OAKLAND, Calif. -- When the Golden State Warriors decide to focus and play the way they're capable of, there is no team in the NBA that can beat them. Golden State's best is better than anyone else's in the league, as they reminded the Denver Nuggets on Friday night in a 122-105 romp at Oracle Arena.
But after four straight trips to the NBA Finals, Golden State head coach Steve Kerr has acknowledged throughout the season that it is not humanly possible for his proud group of players to get up the same way for various regular-season affairs. Simply put, some nights they have it, and some nights they don't.
After getting blown out by the Boston Celtics by 33 points at Oracle Arena on Tuesday night, the worst home loss of Kerr's tenure, the Warriors felt the kind of embarrassment they usually inflict upon their opponents. In a season that has seen plenty of emotional swings, the Warriors played at times with both the joy that has defined Kerr's tenure and the anger and frustration that has shown up at various rough patches throughout the year. All three feelings helped the Warriors offer up a reminder to both the Nuggets and the rest of the league just how dangerous they can be when everything is clicking.
"When we're challenged, when our backs are against the wall, we are at our best," Warriors sharpshooter Klay Thompson said before the game. "Knowing what is at stake in these next 18 games, we got to play like that and not lose this grip on the No. 1 seed. So, tonight is a huge game."
After losing five of their past eight games coming into Friday's showdown, Kerr and his players were open about the fact that they recently had a couple of solid days of practice and group discussions. Kerr noted that he felt like the group owed East Bay fans a better effort in Oracle's final year, but more importantly, his players knew they expected better of themselves.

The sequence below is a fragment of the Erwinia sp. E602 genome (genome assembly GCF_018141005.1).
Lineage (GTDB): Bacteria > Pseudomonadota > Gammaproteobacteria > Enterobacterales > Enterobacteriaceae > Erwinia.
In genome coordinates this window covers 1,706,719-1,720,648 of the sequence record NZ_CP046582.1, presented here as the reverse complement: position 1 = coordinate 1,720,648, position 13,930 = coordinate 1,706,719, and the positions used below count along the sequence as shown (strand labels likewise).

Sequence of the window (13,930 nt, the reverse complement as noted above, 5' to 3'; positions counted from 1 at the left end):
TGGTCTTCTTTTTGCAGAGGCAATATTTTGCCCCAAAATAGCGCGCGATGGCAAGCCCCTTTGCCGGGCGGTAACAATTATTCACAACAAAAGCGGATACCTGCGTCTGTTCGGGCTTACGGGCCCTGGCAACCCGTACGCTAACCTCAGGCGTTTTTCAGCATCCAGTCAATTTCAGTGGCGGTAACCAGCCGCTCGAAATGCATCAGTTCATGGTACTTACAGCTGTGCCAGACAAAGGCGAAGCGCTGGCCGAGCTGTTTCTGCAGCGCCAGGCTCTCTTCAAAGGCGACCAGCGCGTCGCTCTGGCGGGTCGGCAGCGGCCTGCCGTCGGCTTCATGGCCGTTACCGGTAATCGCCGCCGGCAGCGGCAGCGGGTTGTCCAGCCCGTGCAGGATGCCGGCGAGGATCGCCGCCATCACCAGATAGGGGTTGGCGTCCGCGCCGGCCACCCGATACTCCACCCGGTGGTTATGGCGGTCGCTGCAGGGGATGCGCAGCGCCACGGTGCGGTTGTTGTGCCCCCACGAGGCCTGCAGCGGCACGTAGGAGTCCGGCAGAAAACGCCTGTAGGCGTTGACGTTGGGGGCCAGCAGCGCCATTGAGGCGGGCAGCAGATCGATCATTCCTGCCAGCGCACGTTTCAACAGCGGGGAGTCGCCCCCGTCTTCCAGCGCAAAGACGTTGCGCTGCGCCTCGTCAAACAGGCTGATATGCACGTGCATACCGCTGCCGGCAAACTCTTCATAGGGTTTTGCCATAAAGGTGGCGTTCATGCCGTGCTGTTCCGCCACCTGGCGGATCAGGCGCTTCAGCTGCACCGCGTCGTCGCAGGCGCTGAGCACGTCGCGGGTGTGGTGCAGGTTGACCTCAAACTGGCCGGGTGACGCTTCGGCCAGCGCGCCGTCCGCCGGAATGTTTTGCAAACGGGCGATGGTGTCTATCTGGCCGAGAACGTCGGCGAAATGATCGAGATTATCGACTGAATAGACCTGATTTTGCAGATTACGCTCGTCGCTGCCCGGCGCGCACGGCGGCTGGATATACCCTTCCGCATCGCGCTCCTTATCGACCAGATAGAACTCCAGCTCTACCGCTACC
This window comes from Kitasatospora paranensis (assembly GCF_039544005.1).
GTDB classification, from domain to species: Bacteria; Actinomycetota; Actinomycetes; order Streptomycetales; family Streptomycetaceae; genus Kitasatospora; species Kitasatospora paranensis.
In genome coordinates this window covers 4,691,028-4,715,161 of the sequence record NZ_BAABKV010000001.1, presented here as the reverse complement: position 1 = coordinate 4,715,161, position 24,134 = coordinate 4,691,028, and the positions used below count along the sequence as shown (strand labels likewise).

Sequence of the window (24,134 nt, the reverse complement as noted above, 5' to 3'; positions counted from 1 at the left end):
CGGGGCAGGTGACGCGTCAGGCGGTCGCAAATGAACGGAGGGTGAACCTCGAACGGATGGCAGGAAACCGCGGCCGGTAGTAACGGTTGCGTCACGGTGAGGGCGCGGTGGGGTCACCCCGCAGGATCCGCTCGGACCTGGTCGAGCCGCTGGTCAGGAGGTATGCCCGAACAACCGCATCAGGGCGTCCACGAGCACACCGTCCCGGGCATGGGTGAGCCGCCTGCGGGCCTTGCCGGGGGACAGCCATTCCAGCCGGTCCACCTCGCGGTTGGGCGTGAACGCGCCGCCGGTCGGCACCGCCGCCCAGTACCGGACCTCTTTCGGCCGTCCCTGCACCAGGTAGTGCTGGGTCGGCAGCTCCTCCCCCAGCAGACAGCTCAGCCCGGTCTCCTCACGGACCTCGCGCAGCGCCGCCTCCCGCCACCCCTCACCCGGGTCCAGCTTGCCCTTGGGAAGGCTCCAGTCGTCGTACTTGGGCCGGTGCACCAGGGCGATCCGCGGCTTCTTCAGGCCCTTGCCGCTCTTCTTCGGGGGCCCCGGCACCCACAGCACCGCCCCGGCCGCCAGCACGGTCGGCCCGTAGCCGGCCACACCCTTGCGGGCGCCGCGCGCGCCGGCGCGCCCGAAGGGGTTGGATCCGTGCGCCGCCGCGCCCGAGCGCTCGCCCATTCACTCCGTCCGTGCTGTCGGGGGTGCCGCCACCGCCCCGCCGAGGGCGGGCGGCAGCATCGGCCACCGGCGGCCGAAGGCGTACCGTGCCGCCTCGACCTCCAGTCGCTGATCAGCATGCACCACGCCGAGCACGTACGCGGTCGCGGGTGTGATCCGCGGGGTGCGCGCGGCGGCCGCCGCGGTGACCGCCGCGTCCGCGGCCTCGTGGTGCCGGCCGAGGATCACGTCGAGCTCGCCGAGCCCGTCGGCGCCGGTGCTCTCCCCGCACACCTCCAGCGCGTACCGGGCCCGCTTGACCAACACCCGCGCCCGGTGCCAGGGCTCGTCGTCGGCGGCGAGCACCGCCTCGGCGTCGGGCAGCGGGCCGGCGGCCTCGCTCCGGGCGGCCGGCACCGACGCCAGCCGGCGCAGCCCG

Kerr's group appears too often to be going through the motions of another long campaign, waiting for the bright lights of the playoff stage to wake them up. As the regular season fades, the loss to the Celtics seems to have provided the group with the wake-up call it needed. At 45-20, the Warriors are now two games up on the Nuggets with 17 tilts left to play, including one more at home against Denver.
"It's extremely important I think a lot for different reasons," Warriors star Stephen Curry said of locking down the top seed in the Western Conference. "One, obviously, just to get -- if there is a Game 7 in any series, the Western Conference playoffs, we want to be at home. But it gives us something to really shoot for in these last 17 games, to take care of our business.
"And it's not just about winning games that's important, but how we're playing. We say that all the time, but at this point, it really needs to resonate -- walking off the floor every night feeling we did get better and not taking any steps back at this point in the season."
The Warriors are so talented that the players know there are times they can coast through games against inferior opponents -- which is pretty much every team they face. The group's emotional engine, Draymond Green, admitted as much after Wednesday's practice. But as the Warriors search for motivation on the chase to their third straight title, the ability to center their energy on a short-term goal is important. This is a team that already has proved it can reach basketball's pinnacle. What was fun and different several years ago doesn't hold the same weight for the group four years later.